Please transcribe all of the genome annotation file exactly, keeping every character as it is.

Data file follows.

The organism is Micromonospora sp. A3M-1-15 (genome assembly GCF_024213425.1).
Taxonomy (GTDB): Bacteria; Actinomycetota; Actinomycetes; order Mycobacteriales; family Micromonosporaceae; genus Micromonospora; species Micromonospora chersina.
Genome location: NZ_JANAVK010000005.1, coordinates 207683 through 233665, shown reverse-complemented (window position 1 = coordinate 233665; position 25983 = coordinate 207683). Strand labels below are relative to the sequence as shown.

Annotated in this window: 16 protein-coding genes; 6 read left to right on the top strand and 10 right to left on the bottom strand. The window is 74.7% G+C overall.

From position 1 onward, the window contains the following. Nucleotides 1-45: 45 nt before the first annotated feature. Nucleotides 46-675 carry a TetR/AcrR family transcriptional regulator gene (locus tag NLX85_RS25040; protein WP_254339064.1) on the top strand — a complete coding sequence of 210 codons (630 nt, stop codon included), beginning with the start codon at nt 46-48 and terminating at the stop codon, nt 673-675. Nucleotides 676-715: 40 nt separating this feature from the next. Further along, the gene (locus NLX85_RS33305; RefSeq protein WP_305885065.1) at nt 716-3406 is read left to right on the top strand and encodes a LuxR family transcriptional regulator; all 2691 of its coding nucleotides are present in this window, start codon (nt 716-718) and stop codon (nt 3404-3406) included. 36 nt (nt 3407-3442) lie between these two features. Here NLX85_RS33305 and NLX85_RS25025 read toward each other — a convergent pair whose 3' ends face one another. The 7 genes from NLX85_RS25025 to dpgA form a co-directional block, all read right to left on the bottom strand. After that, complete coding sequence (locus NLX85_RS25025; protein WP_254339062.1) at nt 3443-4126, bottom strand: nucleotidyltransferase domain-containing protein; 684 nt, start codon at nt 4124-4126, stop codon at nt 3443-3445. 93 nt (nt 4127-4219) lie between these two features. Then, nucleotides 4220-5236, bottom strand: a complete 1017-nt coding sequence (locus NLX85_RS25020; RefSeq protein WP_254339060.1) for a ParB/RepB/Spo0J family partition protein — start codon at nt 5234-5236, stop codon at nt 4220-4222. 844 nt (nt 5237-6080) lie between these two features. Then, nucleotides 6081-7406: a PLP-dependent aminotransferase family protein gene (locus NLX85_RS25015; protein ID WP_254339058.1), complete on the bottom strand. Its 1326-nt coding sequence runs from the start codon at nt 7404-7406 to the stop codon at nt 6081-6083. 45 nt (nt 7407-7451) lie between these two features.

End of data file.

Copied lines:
The organism is Micromonospora sp. A3M-1-15 (genome assembly GCF_024213425.1).
Taxonomy (GTDB): Bacteria; Actinomycetota; Actinomycetes; order Mycobacteriales; family Micromonosporaceae; genus Micromonospora; species Micromonospora chersina.
Genome location: NZ_JANAVK010000005.1, coordinates 207683 through 233665, shown reverse-complemented (window position 1 = coordinate 233665; position 25983 = coordinate 207683). Strand labels below are relative to the sequence as shown.

Annotated in this window: 16 protein-coding genes; 6 read left to right on the top strand and 10 right to left on the bottom strand. The window is 74.7% G+C overall.

From position 1 onward, the window contains the following. Nucleotides 1-45: 45 nt before the first annotated feature. Nucleotides 46-675 carry a TetR/AcrR family transcriptional regulator gene (locus tag NLX85_RS25040; protein WP_254339064.1) on the top strand — a complete coding sequence of 210 codons (630 nt, stop codon included), beginning with the start codon at nt 46-48 and terminating at the stop codon, nt 673-675. Nucleotides 676-715: 40 nt separating this feature from the next. Further along, the gene (locus NLX85_RS33305; RefSeq protein WP_305885065.1) at nt 716-3406 is read left to right on the top strand and encodes a LuxR family transcriptional regulator; all 2691 of its coding nucleotides are present in this window, start codon (nt 716-718) and stop codon (nt 3404-3406) included. 36 nt (nt 3407-3442) lie between these two features. Here NLX85_RS33305 and NLX85_RS25025 read toward each other — a convergent pair whose 3' ends face one another. The 7 genes from NLX85_RS25025 to dpgA form a co-directional block, all read right to left on the bottom strand. After that, complete coding sequence (locus NLX85_RS25025; protein WP_254339062.1) at nt 3443-4126, bottom strand: nucleotidyltransferase domain-containing protein; 684 nt, start codon at nt 4124-4126, stop codon at nt 3443-3445. 93 nt (nt 4127-4219) lie between these two features. Then, nucleotides 4220-5236, bottom strand: a complete 1017-nt coding sequence (locus NLX85_RS25020; RefSeq protein WP_254339060.1) for a ParB/RepB/Spo0J family partition protein — start codon at nt 5234-5236, stop codon at nt 4220-4222. 844 nt (nt 5237-6080) lie between these two features. Then, nucleotides 6081-7406: a PLP-dependent aminotransferase family protein gene (locus NLX85_RS25015; protein ID WP_254339058.1), complete on the bottom strand. Its 1326-nt coding sequence runs from the start codon at nt 7404-7406 to the stop codon at nt 6081-6083. 45 nt (nt 7407-7451) lie between these two features.